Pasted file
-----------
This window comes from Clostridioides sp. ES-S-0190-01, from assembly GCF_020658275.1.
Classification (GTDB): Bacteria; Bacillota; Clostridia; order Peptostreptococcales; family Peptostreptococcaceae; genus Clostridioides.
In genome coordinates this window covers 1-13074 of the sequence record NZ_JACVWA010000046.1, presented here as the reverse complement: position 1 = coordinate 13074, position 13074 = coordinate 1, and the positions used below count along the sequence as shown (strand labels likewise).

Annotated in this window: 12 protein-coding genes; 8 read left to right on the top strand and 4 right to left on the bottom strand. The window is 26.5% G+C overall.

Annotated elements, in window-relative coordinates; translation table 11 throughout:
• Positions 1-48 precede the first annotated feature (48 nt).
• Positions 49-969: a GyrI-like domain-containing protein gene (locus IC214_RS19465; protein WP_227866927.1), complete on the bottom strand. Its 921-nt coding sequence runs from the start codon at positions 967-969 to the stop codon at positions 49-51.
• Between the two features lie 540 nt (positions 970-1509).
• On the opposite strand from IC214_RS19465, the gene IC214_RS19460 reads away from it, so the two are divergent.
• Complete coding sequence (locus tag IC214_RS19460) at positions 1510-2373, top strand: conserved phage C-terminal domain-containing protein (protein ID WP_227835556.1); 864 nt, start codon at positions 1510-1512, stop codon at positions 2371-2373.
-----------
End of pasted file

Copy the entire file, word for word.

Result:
This window comes from Clostridioides sp. ES-S-0190-01, from assembly GCF_020658275.1.
Classification (GTDB): Bacteria; Bacillota; Clostridia; order Peptostreptococcales; family Peptostreptococcaceae; genus Clostridioides.
In genome coordinates this window covers 1-13074 of the sequence record NZ_JACVWA010000046.1, presented here as the reverse complement: position 1 = coordinate 13074, position 13074 = coordinate 1, and the positions used below count along the sequence as shown (strand labels likewise).

Annotated in this window: 12 protein-coding genes; 8 read left to right on the top strand and 4 right to left on the bottom strand. The window is 26.5% G+C overall.

Annotated elements, in window-relative coordinates; translation table 11 throughout:
• Positions 1-48 precede the first annotated feature (48 nt).
• Positions 49-969: a GyrI-like domain-containing protein gene (locus IC214_RS19465; protein WP_227866927.1), complete on the bottom strand. Its 921-nt coding sequence runs from the start codon at positions 967-969 to the stop codon at positions 49-51.
• Between the two features lie 540 nt (positions 970-1509).
• On the opposite strand from IC214_RS19465, the gene IC214_RS19460 reads away from it, so the two are divergent.
• Complete coding sequence (locus tag IC214_RS19460) at positions 1510-2373, top strand: conserved phage C-terminal domain-containing protein (protein ID WP_227835556.1); 864 nt, start codon at positions 1510-1512, stop codon at positions 2371-2373.